Alexander Dumarey

Government gets 30 days to provide legal base for corona measures

A judge in Brussels has ordered the Belgian authorities to provide a legal basis for the present corona measures within thirty days.  If the government fails to provide a sound legal framework within this time Belgium will be ordered to pay a daily fine of 5,000 euros as long as an illegal situation persists.

It was Belgium’s Human Rights League that took the Belgian state to court because it felt a proper legal basis for corona measures, i.e. the restrictions to stem the spread of the pandemic, was lacking. The government currently bases its authority to impose corona measures on a series of disaster plan laws.  The League felt these laws didn’t provide the necessary legal basis for the drastic action the government has taken.

Belgian interior minister Annelies Verlinden (Flemish Christian democrat) is examining the court’s ruling.

Kati Verstrepen of the Human Rights League notes that the ramifications of the ruling do not plunge the country into crisis: “The government gets thirty days to provide the necessary legal framework.  It doesn’t mean that corona measures will disappear from one day to the next.”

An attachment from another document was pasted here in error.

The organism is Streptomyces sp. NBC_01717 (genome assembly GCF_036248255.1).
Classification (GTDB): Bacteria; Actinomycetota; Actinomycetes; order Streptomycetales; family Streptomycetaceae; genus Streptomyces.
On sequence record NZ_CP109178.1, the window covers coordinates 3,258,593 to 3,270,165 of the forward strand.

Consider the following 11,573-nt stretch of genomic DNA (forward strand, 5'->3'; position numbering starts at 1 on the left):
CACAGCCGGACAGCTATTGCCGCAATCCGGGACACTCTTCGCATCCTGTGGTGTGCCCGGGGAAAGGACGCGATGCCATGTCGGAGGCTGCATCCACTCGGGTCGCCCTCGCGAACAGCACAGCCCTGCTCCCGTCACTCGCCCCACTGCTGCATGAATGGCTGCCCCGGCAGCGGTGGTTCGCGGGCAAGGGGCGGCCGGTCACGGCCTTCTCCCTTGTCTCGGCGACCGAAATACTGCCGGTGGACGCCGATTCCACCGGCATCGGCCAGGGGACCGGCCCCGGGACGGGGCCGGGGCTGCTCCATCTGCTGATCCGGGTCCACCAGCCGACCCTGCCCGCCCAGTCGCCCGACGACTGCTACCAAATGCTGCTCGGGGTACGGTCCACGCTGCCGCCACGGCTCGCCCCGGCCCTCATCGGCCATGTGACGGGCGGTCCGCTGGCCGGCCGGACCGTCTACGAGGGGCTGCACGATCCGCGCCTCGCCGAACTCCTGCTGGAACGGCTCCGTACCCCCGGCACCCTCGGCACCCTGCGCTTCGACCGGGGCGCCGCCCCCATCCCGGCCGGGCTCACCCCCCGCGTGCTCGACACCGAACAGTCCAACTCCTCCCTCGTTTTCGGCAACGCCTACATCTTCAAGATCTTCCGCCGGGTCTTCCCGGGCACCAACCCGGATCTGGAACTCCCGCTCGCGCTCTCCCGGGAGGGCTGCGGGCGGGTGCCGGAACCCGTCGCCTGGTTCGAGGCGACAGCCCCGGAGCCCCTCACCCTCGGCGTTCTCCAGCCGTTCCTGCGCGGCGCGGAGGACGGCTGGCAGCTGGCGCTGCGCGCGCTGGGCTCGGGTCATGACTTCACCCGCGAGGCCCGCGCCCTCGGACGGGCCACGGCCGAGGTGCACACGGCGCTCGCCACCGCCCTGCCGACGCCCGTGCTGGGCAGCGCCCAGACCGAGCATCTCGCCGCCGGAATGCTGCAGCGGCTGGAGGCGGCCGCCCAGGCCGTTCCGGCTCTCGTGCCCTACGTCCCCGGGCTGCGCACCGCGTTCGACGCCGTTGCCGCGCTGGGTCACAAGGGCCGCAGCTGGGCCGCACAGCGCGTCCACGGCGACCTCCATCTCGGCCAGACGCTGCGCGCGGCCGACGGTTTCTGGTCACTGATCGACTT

The League even hopes corona measures won’t suddenly be dropped if the government fails to provide the framework within the time allotted.  Kati Verstrepen: “Corona measures are necessary and the government must protect us against the virus, but we have always said our fundamental rights must be respected and currently this is not the case”.

The current corona measures are introduced using ministerial decrees i.e. secondary legislation based on the Law on Civil Security (2007).  The League feels this piece of legislation wasn’t intended to deal with a pandemic like the one we are experiencing now.  The court has now sided with the League.

Interior minister Verlinden has been working on the introduction of a Pandemic Law for some time that in the future will provide a legal base to take measures during a pandemic.  The legislation is far from ready and it’s unclear whether it can be used during the present pandemic.

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